Leading in difficult times is, by nature, hard. And those times are going to come no matter what.
What matters is how we respond to them. We can stick our heads in the sand and ignore the issues – but that’s also how many businesses fail. We can criticize, be negative, and ask for a pity party – but that doesn’t make anything better either.
Or we can choose to face the difficulties, take action, and learn from what we go through.
And though difficulties are usually seen as bad, they also have benefits. As Napoleon Hill, the author of Think and Grow Rich said:“Every adversity, every failure, every heartache carries with it the seed of an equal or greater benefit.”
To get those benefits, we must have the right mentality, do the right steps, and take action.
Benefits of Difficult Times
What benefit will difficult times have for you? It’s hard to say specifically, but I do know difficulties can bring:
- Greater satisfaction: Something that you work hard and struggle through, in the end, gives greater satisfaction than if it was easy to obtain.
- Personal and professional growth: Going through difficulties can grow you further as a leader, as a person, as a spouse, as a parent, and so on. If you let it, difficult times are some of the best times to learn and grow.
- Ideas and inspiration: Some of the greatest inspirations and ideas come when you are in the darkest moment.
- A more streamlined business: Difficult times help you trim the fat, and become more efficient, and, when better times come again, you are stronger and able to be more profitable.
- The best in others: While these times can sometimes bring out the worst, you will also find that they can bring out the best in others. In these times, you may find some of your employees or those around you stepping out and shining.
How this article is laid out
The first section will dive into seven steps that every business owner or leader should take during challenging times.
We then cover 25+ tips and actions you can take to help you survive and even thrive during these times. Some tips may apply to you more than others, depending on your situation, but take the time to go through them all as you may find principles that can help you in your specific situation.
Finally, you will find a resource of articles and books (many used in this article) as well as links to other resources that can help you.
My hope is that you find hope during whatever difficult time you may face and that you and your business will come out of it stronger and better than ever.
- Step 1: Embrace Reality (Don’t hide from the truth)
- Step 2: Take a Step Back (And See The Bigger Picture)
- Step 3: Get the Right Mindset (Think Right, Act Right)
- Step 4: Communicate Well (Extremely Well)
- Step 5: Be Creative and Innovate (Think Differently)
- Step 6: Connect with Other Like-minded People (& Listen to Counsel, not Opinion)
- Step 7: Take Action (Don’t just sit there – do something!)
- Make sure you are financially savvy and manage your finances well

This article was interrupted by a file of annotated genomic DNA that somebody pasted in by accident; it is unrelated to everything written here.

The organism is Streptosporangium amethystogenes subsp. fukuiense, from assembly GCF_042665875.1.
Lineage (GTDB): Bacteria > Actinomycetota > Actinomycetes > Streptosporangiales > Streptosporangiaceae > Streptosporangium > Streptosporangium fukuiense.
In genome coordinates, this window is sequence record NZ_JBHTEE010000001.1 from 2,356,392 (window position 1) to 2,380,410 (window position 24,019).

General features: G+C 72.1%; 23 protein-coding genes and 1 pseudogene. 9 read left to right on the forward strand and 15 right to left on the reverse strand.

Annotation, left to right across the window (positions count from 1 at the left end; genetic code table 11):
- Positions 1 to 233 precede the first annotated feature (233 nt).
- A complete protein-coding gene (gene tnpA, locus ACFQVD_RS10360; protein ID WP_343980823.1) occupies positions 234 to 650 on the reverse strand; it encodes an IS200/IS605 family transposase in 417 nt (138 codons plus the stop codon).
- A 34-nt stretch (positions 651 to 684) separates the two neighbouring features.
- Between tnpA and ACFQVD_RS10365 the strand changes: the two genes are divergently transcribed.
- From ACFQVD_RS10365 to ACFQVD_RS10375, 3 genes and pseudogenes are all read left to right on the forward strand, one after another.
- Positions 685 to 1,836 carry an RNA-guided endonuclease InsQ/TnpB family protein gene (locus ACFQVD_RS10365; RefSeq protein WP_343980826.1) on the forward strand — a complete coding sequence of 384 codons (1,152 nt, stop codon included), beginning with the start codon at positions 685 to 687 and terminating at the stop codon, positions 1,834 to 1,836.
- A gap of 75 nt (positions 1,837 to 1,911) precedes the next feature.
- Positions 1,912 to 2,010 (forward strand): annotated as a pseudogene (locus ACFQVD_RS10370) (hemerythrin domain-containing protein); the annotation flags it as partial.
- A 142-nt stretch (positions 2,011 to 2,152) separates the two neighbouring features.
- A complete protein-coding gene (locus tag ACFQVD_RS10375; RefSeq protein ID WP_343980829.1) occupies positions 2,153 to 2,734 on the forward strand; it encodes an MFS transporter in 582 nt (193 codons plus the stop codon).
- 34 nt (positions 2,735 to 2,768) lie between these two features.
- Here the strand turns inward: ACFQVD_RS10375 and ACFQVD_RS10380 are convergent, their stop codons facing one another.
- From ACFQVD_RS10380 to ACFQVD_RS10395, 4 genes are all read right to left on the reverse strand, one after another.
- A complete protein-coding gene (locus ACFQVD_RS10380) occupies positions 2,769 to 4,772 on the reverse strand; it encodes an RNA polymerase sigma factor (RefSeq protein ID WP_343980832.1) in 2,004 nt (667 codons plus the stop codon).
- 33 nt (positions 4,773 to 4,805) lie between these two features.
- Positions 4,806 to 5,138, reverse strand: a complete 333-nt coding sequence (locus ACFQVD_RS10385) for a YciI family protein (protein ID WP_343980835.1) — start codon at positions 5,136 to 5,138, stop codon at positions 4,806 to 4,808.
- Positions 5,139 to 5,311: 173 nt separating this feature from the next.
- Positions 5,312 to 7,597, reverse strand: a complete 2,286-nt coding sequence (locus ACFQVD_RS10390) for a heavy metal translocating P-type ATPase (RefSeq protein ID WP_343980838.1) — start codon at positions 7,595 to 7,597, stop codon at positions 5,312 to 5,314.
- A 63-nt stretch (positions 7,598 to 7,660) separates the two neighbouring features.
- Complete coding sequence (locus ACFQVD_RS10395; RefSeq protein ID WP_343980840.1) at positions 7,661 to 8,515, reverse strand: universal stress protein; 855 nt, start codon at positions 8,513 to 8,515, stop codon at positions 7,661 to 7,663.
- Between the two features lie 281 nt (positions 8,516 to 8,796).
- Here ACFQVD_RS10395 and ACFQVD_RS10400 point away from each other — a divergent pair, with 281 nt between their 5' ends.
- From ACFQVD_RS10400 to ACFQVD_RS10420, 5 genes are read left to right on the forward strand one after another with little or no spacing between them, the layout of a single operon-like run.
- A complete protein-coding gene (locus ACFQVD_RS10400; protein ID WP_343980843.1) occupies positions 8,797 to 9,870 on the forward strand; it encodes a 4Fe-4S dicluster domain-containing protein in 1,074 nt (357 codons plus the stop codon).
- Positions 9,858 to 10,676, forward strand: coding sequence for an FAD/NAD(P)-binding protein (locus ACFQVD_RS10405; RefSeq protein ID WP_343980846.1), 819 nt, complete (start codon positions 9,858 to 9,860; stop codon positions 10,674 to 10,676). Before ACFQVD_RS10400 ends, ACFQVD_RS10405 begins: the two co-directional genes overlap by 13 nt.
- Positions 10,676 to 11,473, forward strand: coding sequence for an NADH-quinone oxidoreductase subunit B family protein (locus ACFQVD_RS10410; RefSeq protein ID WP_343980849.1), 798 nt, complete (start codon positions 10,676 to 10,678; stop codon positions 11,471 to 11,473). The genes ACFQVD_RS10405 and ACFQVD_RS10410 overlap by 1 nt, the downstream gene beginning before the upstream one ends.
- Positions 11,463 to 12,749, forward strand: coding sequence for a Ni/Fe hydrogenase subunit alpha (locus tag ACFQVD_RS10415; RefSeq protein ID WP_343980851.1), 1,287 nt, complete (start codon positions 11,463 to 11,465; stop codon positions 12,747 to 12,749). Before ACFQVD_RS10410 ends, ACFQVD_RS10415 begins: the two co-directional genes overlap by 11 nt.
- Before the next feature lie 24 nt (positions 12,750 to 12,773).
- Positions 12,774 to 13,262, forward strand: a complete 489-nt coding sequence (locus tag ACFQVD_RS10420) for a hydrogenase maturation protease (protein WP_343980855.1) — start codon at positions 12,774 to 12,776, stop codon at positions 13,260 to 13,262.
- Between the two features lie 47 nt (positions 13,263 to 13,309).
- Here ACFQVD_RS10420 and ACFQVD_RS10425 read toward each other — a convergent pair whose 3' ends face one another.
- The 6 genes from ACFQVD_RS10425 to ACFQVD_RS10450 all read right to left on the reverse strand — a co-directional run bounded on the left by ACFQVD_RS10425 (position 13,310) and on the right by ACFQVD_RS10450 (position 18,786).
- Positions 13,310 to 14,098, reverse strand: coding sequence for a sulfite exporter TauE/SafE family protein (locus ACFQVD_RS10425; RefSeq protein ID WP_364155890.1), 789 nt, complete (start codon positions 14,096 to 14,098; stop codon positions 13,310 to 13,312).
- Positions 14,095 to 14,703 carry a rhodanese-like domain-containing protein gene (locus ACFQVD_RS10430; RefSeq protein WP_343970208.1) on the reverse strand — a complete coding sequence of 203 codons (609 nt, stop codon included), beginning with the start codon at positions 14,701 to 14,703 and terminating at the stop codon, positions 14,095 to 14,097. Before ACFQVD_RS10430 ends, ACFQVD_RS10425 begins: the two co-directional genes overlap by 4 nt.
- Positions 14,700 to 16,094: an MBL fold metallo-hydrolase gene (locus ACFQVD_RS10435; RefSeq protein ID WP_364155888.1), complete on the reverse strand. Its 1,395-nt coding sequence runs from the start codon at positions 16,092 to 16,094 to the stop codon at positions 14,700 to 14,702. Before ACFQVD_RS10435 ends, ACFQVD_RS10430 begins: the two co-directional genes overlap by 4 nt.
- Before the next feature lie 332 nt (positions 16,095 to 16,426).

- Manage your cash flow
- Find ways to reduce costs
- Pay attention to the “little” things
- Have a clear vision and goal
- Prioritize your activities
- Delegate and automate where you can
- Treat your business as a business, not your baby
- Don’t neglect quality & service (& don’t cut corners)
- Do a pre-mortem
- Keep growing yourself
- Keep training your staff
- Don’t stop marketing (just be wiser about it)
- Try to avoid profit-eating sales and discounting
- Expand your vendors (or at least look at others)
- Don’t ignore your current customers
- Ramp up your selling
- Partner with others and joint venture (even with your competitors)
- Barter & Swap
- Reconnect with former customers
- Focus on what you can control, not what you can’t
- Learn from the experience (and write it down)
- Take care of yourself
- Maintain as many routines as possible
- Don’t forget the important
Leadership In Difficult Times: 7 Essential Steps To Succeed
Step 1: Embrace Reality (Don’t hide from the truth)
“When what you are doing isn’t working it makes sense to try something different. Now, this sounds logical, yet I have watched so many businesses slowly go bust simply because they kept doing the same thing, right to the end. We have to be prepared to do new things, try ideas outside of our comfort zone, and look to others for advice.” – Andrew Griffiths
One of the worst things you can do is pretend that everything is okay when it’s not. Too many businesses fail, not just with difficult times, but with any change, because they hide from the truth. They pretend the negative isn’t there, so they continue doing the same thing – until the business is gone.
Others try to have a positive, optimistic attitude, to the point of failure.
Yes, we should be positive, and we should be optimistic; however, when you ignore what’s going on, being positive and optimistic that everything is just going to get better, and don’t face reality, you are in trouble.
David Corbin, in his book Illuminate, talks about the importance of facing our problems. When we don’t face them, when we try to put on a “positive attitude” and pretend that the problems aren’t there, they will only get worse.When we don’t face our problems, when we try to put on a “positive attitude” and pretend that the problems aren’t there, they will only get worse. Click To Tweet